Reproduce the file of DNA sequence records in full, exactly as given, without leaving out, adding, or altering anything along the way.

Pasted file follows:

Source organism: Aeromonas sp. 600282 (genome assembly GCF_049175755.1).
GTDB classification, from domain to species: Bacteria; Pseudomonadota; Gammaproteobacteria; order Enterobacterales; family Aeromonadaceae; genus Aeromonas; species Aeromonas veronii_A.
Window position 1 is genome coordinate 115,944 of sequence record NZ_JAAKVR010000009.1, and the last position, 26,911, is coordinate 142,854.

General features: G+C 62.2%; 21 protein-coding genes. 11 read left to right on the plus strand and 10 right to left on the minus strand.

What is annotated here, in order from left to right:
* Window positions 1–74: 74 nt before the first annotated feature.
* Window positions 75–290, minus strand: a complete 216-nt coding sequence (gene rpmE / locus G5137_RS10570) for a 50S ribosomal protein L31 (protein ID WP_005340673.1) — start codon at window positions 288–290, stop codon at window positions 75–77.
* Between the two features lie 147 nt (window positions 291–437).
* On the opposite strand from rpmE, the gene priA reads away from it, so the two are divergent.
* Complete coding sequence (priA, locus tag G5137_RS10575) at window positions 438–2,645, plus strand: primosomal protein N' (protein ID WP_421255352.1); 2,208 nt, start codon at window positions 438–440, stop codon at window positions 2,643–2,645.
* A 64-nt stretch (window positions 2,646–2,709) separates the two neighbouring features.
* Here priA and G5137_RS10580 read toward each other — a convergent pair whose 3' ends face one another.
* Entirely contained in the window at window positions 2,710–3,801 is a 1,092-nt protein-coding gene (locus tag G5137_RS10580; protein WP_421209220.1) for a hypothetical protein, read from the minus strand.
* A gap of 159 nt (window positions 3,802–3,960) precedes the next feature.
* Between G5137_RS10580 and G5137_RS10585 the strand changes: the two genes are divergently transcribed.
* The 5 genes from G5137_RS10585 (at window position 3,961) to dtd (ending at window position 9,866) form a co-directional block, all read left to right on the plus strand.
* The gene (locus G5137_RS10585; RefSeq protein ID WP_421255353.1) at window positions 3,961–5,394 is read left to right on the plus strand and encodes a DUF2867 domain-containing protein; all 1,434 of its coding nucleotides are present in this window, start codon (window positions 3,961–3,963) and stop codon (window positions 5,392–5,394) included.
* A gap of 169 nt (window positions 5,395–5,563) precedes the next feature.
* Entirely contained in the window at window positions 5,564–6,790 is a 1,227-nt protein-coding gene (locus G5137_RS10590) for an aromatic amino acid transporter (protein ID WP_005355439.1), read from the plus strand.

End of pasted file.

Source organism: Aeromonas sp. 600282 (genome assembly GCF_049175755.1).
GTDB classification, from domain to species: Bacteria; Pseudomonadota; Gammaproteobacteria; order Enterobacterales; family Aeromonadaceae; genus Aeromonas; species Aeromonas veronii_A.
Window position 1 is genome coordinate 115,944 of sequence record NZ_JAAKVR010000009.1, and the last position, 26,911, is coordinate 142,854.

General features: G+C 62.2%; 21 protein-coding genes. 11 read left to right on the plus strand and 10 right to left on the minus strand.

What is annotated here, in order from left to right:
* Window positions 1–74: 74 nt before the first annotated feature.
* Window positions 75–290, minus strand: a complete 216-nt coding sequence (gene rpmE / locus G5137_RS10570) for a 50S ribosomal protein L31 (protein ID WP_005340673.1) — start codon at window positions 288–290, stop codon at window positions 75–77.
* Between the two features lie 147 nt (window positions 291–437).
* On the opposite strand from rpmE, the gene priA reads away from it, so the two are divergent.
* Complete coding sequence (priA, locus tag G5137_RS10575) at window positions 438–2,645, plus strand: primosomal protein N' (protein ID WP_421255352.1); 2,208 nt, start codon at window positions 438–440, stop codon at window positions 2,643–2,645.
* A 64-nt stretch (window positions 2,646–2,709) separates the two neighbouring features.
* Here priA and G5137_RS10580 read toward each other — a convergent pair whose 3' ends face one another.
* Entirely contained in the window at window positions 2,710–3,801 is a 1,092-nt protein-coding gene (locus tag G5137_RS10580; protein WP_421209220.1) for a hypothetical protein, read from the minus strand.
* A gap of 159 nt (window positions 3,802–3,960) precedes the next feature.
* Between G5137_RS10580 and G5137_RS10585 the strand changes: the two genes are divergently transcribed.
* The 5 genes from G5137_RS10585 (at window position 3,961) to dtd (ending at window position 9,866) form a co-directional block, all read left to right on the plus strand.
* The gene (locus G5137_RS10585; RefSeq protein ID WP_421255353.1) at window positions 3,961–5,394 is read left to right on the plus strand and encodes a DUF2867 domain-containing protein; all 1,434 of its coding nucleotides are present in this window, start codon (window positions 3,961–3,963) and stop codon (window positions 5,392–5,394) included.
* A gap of 169 nt (window positions 5,395–5,563) precedes the next feature.
* Entirely contained in the window at window positions 5,564–6,790 is a 1,227-nt protein-coding gene (locus G5137_RS10590) for an aromatic amino acid transporter (protein ID WP_005355439.1), read from the plus strand.